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APPENDIX B 109 Bureau of Labor Statistics The Bureau of Labor Statistics (BLS) is an agency of the Department of Labor. It is responsible for the production of some of the nation’s most sensitive and important economic data, including unemployment statistics and consumer and producer price indexes, which are closely watched by the public, Congress, other federal agencies, state and local governments, business, and labor. The BLS commissioner is a presidential appointee, subject to Senate confirmation, for a fixed term of 4 years; the agency has a full-time staff of about 2,050 people and direct funding in fiscal 2012 of $609 million. The history of the BLS dates back to 1884, when the Bureau of Labor was established in the Interior Department to collect information about employment and labor. It was made an independent (subcabinet) agency by the Department of Labor Act in 1888; it was made part of the Department of Commerce and Labor (as the Bureau of Labor) in 1903 and transferred to the newly created Department of Labor in 1913. BLS programs use a variety of data collection methods and sources. Certain wage, benefit, employment, and price data are collected by BLS staff located throughout the country, who contact employers, households, and businesses directly. BLS has contractual arrangements with various state agencies to collect much of its employment and workplace safety and health data. Contractual arrangements with the Census Bureau support collection of several programs, including the Current Population Survey (the source of monthly unemployment statistics) and the Consumer Expenditure Survey (the source of the market baskets for the CPI). Some BLS data, such as data for the various National Longitudinal Surveys, are collected by private con- tractors. Finally, certain BLS data, such as information on work stoppages, rely on information from secondary sources. BLS’s surveys, indexes, and statistics fall into four main categories: 1. consumer expenditures and prices, including the CPI, producer price index, and U.S. import and export prices indexes; 2. the labor force, including monthly data on employment from households and business establishments, monthly and periodic data on unemployment, time use, job openings and labor turnover, occupational employment and projections of trends, mass layoffs, and longitudinal data on the work experience of cohorts of the population;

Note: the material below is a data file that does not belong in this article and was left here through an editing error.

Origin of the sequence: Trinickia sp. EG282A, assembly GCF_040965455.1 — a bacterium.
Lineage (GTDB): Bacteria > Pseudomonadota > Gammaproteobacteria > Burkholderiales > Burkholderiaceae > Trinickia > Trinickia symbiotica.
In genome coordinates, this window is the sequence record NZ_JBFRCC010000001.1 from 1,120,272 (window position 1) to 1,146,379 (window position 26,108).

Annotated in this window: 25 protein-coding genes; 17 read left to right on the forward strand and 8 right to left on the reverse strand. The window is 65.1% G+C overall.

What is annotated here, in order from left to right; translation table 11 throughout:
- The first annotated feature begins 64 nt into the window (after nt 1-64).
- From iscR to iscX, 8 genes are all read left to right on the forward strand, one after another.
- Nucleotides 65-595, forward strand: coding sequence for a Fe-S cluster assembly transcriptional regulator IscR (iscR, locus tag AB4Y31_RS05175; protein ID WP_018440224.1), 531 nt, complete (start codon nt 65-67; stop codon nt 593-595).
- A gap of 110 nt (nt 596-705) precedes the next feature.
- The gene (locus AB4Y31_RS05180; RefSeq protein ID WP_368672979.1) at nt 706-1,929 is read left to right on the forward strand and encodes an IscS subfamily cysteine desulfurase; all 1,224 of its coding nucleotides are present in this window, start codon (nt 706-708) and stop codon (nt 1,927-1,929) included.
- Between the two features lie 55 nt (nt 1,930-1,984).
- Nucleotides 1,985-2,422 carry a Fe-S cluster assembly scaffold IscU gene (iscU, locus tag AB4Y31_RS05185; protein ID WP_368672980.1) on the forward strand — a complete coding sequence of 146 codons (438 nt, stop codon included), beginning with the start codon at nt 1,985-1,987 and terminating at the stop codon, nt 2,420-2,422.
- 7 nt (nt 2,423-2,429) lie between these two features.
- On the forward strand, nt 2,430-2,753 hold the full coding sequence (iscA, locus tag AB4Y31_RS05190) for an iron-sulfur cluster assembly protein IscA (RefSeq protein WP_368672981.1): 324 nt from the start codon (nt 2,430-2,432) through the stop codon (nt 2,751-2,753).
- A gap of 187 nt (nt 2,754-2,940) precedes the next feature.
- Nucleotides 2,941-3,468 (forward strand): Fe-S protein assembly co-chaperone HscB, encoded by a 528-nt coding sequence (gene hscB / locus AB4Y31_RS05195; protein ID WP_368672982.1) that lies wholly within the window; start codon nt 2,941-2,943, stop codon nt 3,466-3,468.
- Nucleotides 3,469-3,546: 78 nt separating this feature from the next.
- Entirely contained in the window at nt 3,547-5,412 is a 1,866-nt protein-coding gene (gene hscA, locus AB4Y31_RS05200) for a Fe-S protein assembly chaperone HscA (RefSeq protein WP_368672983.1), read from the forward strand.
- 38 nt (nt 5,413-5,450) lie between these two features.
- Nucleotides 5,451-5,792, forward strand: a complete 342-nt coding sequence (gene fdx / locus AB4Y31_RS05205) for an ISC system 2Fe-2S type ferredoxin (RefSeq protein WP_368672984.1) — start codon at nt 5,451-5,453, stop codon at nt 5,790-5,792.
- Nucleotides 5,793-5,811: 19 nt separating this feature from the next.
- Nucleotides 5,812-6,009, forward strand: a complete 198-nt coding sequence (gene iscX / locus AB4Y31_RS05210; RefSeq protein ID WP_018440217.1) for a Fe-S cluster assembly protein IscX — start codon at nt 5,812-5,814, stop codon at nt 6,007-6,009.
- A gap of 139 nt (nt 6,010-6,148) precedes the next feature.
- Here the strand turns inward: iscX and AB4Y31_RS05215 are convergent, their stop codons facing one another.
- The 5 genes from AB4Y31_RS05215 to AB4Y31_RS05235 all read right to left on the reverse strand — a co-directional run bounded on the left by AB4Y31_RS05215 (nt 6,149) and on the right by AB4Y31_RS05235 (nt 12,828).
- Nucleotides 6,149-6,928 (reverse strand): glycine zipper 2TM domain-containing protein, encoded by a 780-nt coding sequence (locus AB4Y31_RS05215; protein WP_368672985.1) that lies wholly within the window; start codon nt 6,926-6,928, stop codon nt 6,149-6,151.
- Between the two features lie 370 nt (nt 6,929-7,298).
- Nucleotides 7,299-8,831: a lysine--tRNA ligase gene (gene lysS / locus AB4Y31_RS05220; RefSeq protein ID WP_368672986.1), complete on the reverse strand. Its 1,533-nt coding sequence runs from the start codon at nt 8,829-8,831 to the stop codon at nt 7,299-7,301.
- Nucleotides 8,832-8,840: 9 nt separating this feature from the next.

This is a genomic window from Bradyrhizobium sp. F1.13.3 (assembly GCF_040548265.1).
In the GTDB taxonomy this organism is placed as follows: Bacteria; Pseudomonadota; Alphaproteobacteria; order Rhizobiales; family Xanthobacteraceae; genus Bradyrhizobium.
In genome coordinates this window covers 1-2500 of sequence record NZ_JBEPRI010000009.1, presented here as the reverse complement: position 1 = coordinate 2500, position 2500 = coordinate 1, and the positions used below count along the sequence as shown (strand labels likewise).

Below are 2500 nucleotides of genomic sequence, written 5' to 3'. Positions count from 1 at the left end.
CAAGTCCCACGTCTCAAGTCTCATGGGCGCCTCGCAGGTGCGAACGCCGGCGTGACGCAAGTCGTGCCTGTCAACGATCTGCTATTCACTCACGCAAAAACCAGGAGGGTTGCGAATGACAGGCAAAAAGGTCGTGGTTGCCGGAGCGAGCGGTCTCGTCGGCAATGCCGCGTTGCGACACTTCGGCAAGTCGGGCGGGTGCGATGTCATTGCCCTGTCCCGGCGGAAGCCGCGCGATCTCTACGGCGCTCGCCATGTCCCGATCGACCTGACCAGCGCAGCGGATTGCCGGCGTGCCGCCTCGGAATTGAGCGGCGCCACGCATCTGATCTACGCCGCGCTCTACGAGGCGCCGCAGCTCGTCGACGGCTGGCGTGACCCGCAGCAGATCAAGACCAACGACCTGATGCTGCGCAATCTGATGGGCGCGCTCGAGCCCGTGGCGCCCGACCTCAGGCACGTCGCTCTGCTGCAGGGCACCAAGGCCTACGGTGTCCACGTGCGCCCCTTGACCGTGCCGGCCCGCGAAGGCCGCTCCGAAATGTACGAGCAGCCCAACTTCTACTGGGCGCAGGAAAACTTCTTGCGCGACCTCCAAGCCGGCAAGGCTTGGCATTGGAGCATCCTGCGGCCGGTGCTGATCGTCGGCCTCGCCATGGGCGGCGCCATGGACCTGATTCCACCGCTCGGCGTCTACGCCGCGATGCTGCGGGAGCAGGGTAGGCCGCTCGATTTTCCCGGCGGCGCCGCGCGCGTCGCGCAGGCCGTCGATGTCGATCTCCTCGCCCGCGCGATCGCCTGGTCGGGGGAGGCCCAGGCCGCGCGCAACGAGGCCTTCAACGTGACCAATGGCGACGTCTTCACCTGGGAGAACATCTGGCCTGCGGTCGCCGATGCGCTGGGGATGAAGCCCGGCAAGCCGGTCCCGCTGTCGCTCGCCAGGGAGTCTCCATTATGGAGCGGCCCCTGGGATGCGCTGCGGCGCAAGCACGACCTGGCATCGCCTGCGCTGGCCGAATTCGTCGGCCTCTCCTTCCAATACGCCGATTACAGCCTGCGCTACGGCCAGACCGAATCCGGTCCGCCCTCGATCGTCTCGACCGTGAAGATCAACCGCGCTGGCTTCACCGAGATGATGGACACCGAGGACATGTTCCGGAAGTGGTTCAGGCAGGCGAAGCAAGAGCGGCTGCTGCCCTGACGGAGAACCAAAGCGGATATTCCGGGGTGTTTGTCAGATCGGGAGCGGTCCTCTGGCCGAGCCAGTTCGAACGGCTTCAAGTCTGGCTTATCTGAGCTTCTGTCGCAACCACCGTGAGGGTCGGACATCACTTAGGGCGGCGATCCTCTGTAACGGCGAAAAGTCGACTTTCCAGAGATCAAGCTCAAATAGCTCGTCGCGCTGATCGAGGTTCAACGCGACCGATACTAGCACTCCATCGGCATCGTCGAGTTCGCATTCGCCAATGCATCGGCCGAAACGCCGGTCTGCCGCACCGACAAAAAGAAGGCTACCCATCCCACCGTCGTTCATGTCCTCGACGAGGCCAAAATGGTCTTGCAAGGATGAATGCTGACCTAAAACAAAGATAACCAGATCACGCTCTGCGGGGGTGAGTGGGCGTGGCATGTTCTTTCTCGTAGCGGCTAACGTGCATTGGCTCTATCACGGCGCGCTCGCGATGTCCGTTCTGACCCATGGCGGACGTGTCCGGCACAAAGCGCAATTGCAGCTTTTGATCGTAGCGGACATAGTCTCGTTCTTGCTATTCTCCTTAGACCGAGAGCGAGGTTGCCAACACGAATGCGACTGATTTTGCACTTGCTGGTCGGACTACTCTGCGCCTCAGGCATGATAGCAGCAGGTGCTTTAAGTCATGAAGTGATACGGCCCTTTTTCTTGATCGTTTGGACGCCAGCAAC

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114 PRINCIPLES AND PRACTICES FOR A FEDERAL STATISTICAL AGENCY department. The first official report on the condition of crops was issued in July 1863. This basic, mission-oriented program continues today in the USDA forecasts and estimates provided by the NASS Agricultural Statistics Board. NASS’s responsibilities are authorized under the Agricultural Market- ing Act of 1946 (7 USC 1621–1627) and the Census of Agriculture Act of 1997, P.L. 105-113 (7 USC 2204g), which transferred responsibility for the census of agriculture and other special studies from the Department of Com- merce to NASS. Conducted every 5 years, the census provides comprehensive information about the nation’s agriculture down to the county level. NASS services the data needs of many agencies inside and outside the Department. NASS collaborates with state departments of agriculture and land-grant universities to meet state, local, and national needs for agricul- tural statistics. Through cooperative agreements going back as far as 1917 and memoranda of understanding, NASS also provides data collection and statistical services to other federal agencies and provides statistics to the public through trust fund agreements with private producer organizations when federal funding is inadequate. NASS also collaborates with universi- ties throughout the United States, including the land-grant universities, on research to improve statistical methodologies and practices. A recent part- nership with the National Institute of Statistical Sciences brings together academic and NASS researchers to solve challenges facing the agricultural statistics program. Slightly more than a third of the agency’s staff is located at its Wash- ington, DC, headquarters offices, with the rest of the staff located at the National Operations Center (NOC) and in offices around the country serving all 50 states and Puerto Rico. NASS works with its state and re- gional field offices to carry out hundreds of surveys every year and prepares reports covering virtually every aspect of U.S. agriculture. Examples include production and supplies of food and fiber, prices paid and received by farm- ers, farm labor and wages, farm finances, chemical use, and changes in the demographics of U.S. producers. All field interviewing staff are obtained through contracting with the National Association of State Departments of Agriculture (NASDA), and a federal telephone data collection staff is supplemented with NASDA staff on an as-needed basis. National Center for Education Statistics The National Center for Education Statistics (NCES) is part of the Department of Education’s Institute of Education Sciences (IES, which